Another one of my Bubba's invited another neighbor to "join his group"......a group that has nothing BUT weapons, and whose stated survival plan is to simply TAKE. Again, this MAY well be just talk....but often even bluster has some basis in truth.

    One answer, of course, it OPSEC....sure, that helps....but if you have a field with cattle, and a chicken house, and solar panels, the Bubba's KNOWS you got stuff....he doesn't need to inventory your pantry or basement or gun safe to confirm it. If you've lived in the same area for a long time, people KNOW who is worth a crap and who isn't. People KNOW stuff about you that you don't even suspect they know......so don't simply say OPSEC like you're Rawles living out on some "un-named river" well away from everybody and their cousin......I bet even Rawles' local Bubba's know more about him and his place than he would like......because there is: The electric guy, the propane guy, the guy that brings gravel for you driveway ( and says "wow, never would have guessed THIS was up this holler" ), the UPS guy, the FEDEX guy, the mailman, the paper guy, material delivery guys, and so on and so on......lots and lots of NON-GOVT type folks know where you are and have some idea what you have. So you can OPSEC all you want.....and it will help....but the Bubba's have a 'radar' for finding folks that have stuff.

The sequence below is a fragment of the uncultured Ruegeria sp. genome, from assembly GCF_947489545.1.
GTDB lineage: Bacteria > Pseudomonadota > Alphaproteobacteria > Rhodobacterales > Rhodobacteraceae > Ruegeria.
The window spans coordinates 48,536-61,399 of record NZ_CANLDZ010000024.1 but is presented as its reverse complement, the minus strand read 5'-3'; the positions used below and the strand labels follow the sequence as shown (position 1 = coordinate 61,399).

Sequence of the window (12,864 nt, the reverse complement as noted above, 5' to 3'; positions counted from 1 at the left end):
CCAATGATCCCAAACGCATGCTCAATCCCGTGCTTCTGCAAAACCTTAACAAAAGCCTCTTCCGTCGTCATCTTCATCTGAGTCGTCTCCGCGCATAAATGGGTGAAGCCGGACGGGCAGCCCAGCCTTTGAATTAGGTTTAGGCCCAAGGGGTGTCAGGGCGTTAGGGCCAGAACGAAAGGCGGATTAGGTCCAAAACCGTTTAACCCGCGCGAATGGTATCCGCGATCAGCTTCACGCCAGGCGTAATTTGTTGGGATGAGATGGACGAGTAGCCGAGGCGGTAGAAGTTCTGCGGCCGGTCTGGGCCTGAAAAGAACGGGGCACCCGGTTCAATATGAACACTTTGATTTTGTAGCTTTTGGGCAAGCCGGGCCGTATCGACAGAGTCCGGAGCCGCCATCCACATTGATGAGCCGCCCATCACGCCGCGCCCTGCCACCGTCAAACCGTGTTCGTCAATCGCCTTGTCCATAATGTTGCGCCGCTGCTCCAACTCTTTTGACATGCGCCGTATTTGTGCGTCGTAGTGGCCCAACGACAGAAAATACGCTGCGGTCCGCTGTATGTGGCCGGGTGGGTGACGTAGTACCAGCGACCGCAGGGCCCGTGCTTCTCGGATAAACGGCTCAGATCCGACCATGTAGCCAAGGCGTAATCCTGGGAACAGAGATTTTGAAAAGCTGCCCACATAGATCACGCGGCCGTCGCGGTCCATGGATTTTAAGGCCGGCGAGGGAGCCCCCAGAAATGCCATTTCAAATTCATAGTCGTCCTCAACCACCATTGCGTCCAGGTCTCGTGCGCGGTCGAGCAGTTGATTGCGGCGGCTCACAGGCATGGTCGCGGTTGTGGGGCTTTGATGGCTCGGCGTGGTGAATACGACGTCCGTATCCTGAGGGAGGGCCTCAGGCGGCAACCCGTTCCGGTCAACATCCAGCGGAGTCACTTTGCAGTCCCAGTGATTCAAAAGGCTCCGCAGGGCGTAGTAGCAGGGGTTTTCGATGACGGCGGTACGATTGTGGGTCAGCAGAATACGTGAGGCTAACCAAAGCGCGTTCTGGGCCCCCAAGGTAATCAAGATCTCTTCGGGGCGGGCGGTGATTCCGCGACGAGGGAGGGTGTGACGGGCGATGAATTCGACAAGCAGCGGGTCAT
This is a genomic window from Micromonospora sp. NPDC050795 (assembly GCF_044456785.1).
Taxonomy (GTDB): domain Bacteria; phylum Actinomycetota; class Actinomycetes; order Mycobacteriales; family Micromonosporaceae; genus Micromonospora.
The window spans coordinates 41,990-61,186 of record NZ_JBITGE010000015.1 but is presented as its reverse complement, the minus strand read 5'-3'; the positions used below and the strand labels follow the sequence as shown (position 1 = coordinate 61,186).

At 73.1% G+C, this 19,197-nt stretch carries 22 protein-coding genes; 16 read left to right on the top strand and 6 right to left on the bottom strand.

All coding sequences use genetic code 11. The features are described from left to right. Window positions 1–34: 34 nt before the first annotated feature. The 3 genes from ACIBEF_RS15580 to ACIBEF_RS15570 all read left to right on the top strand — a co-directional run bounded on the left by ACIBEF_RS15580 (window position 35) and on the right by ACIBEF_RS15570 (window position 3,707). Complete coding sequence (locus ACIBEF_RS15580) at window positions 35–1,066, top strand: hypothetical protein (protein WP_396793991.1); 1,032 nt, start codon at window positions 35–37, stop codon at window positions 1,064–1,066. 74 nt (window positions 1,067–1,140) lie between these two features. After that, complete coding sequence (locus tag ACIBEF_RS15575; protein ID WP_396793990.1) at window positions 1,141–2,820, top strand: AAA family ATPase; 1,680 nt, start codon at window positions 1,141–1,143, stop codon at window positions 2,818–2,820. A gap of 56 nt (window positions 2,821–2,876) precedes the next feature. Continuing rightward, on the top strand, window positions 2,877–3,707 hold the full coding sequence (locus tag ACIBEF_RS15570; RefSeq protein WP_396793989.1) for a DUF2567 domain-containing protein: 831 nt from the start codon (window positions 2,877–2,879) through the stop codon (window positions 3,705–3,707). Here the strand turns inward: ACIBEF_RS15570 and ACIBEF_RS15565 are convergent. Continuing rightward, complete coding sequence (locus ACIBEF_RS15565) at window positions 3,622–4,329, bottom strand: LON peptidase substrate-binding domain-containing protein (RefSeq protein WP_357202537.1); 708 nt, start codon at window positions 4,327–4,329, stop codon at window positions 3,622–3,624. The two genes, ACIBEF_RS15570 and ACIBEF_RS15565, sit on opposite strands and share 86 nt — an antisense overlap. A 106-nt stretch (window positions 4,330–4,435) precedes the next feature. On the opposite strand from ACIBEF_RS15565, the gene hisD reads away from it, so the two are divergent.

Some folks say "Yeah, that's one reason I'm bugging out". Some survival stories have the BO (Buggers Out) frantically loading up their BOV (bug out vehicle) and nearly driving over the neighborhood Bubba(s) on the way down the street, fleeing to their BOL (bug out location). Problem with BO is:
    1. When do you finally decide it's time to BO.